Ben Kingsley's doing his bit to keep the stereotype alive this month, playing the formidable Mandarin who makes it his mission to destroy Tony Stark's world in Iron Man 3.
Plus, just in case you've been living under a rock or in a coma, Benedict Cumberbatch plays much-discussed villain John Harrison in next month's Star Trek Into Darkness, and he's dominated Paramount's entire marketing campaign so completely that the character already feels weirdly iconic.
So with Brit baddies more in vogue than ever, Digital Spy takes a look back over six of the best...
1. Alan Rickman as Hans Gruber, Die Hard (1988)
"You oughta be on f**king TV with that accent," John McClain snarks (ironically in retrospect, since US telly is now swamped with Brits doing American accents), but there's a lot more to Rickman's terrorist mastermind than his seductive vowel sounds; he's endlessly quotable, more than a match for McClain and so charming you're half-rooting for him. Of course, Gruber himself is German, but that does nothing to diminish Rickman's turn as a quintessential example of Anglo-villainy.
2. Jeremy Irons as Scar, The Lion King (1994)
Most suave Disney villain of all time? For a lion, Scar gets impressively close, and in the absence of sharp suits it's all down to Irons' skillful vocal work. He pushes his RP accent to its sardonic limits, cutting a striking contrast with James Earl Jones and Matthew Broderick's wholesome father-son combo, and even manages to pull off a song and dance number without sacrificing his bad guy street cred.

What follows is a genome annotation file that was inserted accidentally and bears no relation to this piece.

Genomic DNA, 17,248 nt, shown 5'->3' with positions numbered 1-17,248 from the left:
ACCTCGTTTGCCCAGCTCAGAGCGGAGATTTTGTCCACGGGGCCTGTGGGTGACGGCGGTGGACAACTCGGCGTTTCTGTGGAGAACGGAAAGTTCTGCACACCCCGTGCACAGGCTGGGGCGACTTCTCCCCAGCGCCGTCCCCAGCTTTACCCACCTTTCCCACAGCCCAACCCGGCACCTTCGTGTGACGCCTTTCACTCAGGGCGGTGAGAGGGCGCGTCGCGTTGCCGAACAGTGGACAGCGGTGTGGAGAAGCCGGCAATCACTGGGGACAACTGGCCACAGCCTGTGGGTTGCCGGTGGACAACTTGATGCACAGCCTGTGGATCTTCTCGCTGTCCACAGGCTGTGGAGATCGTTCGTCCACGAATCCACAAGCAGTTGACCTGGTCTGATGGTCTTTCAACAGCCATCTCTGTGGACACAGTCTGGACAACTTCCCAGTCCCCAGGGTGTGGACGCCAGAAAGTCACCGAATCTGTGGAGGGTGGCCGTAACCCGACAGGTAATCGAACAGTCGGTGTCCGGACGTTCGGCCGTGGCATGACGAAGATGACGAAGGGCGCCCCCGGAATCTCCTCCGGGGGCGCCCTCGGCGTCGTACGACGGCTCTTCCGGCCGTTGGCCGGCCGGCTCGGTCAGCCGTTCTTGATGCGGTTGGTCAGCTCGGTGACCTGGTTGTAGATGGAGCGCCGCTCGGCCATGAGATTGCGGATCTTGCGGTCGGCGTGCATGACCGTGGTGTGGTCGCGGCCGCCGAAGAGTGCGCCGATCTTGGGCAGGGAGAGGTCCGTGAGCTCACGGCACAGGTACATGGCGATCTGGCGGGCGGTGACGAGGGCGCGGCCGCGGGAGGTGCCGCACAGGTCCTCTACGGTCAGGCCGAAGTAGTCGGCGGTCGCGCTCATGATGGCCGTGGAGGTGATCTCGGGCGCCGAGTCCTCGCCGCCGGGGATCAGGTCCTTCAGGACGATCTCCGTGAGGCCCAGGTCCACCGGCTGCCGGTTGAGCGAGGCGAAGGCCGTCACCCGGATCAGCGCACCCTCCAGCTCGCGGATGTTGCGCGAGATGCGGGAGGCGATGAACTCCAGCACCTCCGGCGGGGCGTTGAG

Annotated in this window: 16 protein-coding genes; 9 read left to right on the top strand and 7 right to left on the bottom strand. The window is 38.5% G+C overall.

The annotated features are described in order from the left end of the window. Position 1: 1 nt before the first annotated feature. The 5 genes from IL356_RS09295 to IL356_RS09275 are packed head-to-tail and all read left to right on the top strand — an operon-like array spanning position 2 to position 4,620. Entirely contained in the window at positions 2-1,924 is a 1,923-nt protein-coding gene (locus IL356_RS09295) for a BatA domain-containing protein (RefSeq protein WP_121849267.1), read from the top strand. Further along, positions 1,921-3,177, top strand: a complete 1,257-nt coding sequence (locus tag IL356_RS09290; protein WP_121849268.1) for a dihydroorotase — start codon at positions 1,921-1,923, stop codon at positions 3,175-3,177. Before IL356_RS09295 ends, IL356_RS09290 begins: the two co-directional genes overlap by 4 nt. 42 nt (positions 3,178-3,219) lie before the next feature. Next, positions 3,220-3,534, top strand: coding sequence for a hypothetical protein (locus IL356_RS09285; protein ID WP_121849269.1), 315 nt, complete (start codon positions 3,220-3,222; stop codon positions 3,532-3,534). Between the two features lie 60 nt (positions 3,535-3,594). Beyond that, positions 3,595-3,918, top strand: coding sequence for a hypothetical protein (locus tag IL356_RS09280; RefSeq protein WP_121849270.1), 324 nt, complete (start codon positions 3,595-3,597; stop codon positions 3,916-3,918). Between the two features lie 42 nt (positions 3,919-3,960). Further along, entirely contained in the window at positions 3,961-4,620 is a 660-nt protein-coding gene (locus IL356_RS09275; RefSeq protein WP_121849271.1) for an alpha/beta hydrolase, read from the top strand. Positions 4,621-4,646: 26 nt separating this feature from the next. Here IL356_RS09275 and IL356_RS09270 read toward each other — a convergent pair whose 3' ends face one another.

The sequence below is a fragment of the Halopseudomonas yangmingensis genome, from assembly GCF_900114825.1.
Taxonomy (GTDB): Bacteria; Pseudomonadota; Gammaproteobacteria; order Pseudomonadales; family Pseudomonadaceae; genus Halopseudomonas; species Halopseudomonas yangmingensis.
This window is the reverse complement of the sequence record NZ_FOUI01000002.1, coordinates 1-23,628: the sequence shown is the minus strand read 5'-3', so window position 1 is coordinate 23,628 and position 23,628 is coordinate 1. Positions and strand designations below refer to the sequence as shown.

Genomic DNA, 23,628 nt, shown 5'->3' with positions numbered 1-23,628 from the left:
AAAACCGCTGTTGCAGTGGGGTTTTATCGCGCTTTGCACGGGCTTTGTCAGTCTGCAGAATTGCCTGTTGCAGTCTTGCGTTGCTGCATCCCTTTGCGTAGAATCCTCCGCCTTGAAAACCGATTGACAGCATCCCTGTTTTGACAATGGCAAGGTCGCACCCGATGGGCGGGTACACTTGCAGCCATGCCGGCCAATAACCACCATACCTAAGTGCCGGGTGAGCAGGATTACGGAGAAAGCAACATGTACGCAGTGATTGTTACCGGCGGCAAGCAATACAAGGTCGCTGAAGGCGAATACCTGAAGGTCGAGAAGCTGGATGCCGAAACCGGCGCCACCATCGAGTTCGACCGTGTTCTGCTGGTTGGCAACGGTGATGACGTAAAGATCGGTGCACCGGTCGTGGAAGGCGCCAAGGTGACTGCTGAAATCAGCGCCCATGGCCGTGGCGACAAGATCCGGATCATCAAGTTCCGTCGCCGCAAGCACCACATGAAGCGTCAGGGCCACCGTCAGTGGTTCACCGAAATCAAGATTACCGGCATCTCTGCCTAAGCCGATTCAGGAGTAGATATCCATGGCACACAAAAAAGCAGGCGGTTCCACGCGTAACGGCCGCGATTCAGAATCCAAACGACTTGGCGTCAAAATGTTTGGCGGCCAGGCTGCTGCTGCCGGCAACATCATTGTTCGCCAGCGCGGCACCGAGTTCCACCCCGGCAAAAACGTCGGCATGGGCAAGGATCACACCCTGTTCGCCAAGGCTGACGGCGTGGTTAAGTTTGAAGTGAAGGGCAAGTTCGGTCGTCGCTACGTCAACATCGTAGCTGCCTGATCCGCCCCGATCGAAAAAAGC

3. Anthony Hopkins as Dr Hannibal Lecter, The Silence of the Lambs (1991)
While Mads Mikkelsen may be giving him a run for his money on the small screen, there's a good reason why Hopkins stands out amidst the numerous actors who've played the cannibalistic Chianti-slurper. He's famously on screen for less than 20 minutes, and yet the impact of his unnervingly still presence resonates throughout the film's running time: he's one of very few villains who seems to embody pure evil.
4. Jason Isaacs as Colonel William Tavington, The Patriot (2000)
It was a wrench not to include Isaacs' combined performances as Harry Potter's icy-haired, icy-stared Lucius Malfoy in this list, but he pipped himself to the post with William 'The Butcher' Tavington. He's about as brutal and sociopathic a villain as you'll find this side of Ralph Fiennes in Schindler's List, and yet Isaacs is so charismatic in his moustache-twirling that it's guiltily thrilling to watch. Plus, these days it's hard to root against anybody who's making Mel Gibson's life harder.
5. Terence Stamp as General Zod, Superman (1978) and Superman II (1980)
Michael Shannon's got some sizeable shoes to fill this summer - Stamp's arrogant, pathologically ambitious Kryptonian general is one of the best comic-to-screen transitions a villain has had, and he manages to chew up the scenery with gusto without ever becoming campy. Kneel before Zod.
6. Tom Hiddleston as Loki, Thor (2011), The Avengers (2012)
For all the things that Joss Whedon's The Avengers had going for it - not the least of which was its ensemble cast - its villain ended up being more memorable than its smorgasbord of heroes. There's just enough vulnerability in Loki's particular brand of megalomania to make him hypnotic to watch, and he turns the already-audacious putdown "You mewling quim" into a tiny work of art.
Which villainous Brit performances have we missed out? Leave your choices in the comments below!